The 20th century Reformed theologian, Karl Barth, offers this stunningly true insight about Christian life, distinguishing between being Christian, which puts us at risk of pride and stasis, and becoming Christian, which keeps us humble and growing. Barth relieves me of that inhuman pressure to be an expert, as if such a thing were possible or desirable. I must learn to be content as a beginner. No matter how many steps forward I take in the pilgrimage of faith, I am always returning to the beginning, where renewal happens.
The steadfast love of the Lord . . . [is] new every morning. (Lam. 3:22-23)
The Christian cannot very well become a believing, deadly serious representative of a point of view. Indeed, one can never be a Christian; one can only become one again and again: in the evening of each day rather ashamed of one’s Christianity of that day and on the morning of each new day content that one may again dare to be a Christian—with comfort, with neighbor, with hope, with everything. The Christian church is agreed on one thing: that it consists purely of beginners—and that this is truly a good thing; to become small again, to begin from the beginning, and thus at no point to stand still. That is the unity of right belief. It is a question of faith, because all of that depends on Jesus, who alone is now able to make people into such simple, but happy beginners. It is a question of faith, because it requires a true miracle for people to let themselves be redeemed from the law, from compulsion, from solemnity, and from the evil seriousness of all points of view—even when they adopt one themselves. That is probably why there are so few Christians. This proves nothing against them. It would be terrible if there were only people who believed from a particular point of view. The few Christians have the beautiful task of showing the others that there is also another faith besides the “point-of-view-faith.”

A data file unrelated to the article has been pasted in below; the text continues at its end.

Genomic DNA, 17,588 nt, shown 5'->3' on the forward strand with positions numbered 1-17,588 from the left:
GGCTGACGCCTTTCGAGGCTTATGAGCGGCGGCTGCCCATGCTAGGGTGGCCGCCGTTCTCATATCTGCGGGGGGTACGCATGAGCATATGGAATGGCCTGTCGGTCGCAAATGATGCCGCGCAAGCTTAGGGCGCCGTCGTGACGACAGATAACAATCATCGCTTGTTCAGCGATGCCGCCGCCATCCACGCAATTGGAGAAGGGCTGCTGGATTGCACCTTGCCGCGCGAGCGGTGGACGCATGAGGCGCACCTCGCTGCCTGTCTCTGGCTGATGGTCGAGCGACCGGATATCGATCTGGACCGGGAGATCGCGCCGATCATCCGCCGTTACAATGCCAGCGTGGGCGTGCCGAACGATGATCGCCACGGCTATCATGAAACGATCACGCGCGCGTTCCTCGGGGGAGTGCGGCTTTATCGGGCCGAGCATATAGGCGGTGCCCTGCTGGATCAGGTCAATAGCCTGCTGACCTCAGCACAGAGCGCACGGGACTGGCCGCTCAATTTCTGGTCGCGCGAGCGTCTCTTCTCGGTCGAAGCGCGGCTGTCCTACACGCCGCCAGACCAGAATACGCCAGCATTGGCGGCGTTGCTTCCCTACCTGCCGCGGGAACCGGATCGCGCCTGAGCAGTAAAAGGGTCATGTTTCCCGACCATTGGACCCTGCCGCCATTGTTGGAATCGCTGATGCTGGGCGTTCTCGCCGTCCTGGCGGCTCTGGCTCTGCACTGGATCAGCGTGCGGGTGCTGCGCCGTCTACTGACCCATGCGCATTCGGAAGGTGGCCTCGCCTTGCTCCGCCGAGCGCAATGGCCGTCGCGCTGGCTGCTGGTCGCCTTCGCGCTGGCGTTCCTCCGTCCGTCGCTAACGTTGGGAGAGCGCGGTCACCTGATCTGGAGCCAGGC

Quoted from Karl Barth, Insights: Karl Barth’s Reflections on the Life of Faith, ed. Eberhard Busch. Source: “Der christliche Standpunkt,” in Unterwegs 2 (1948): 1.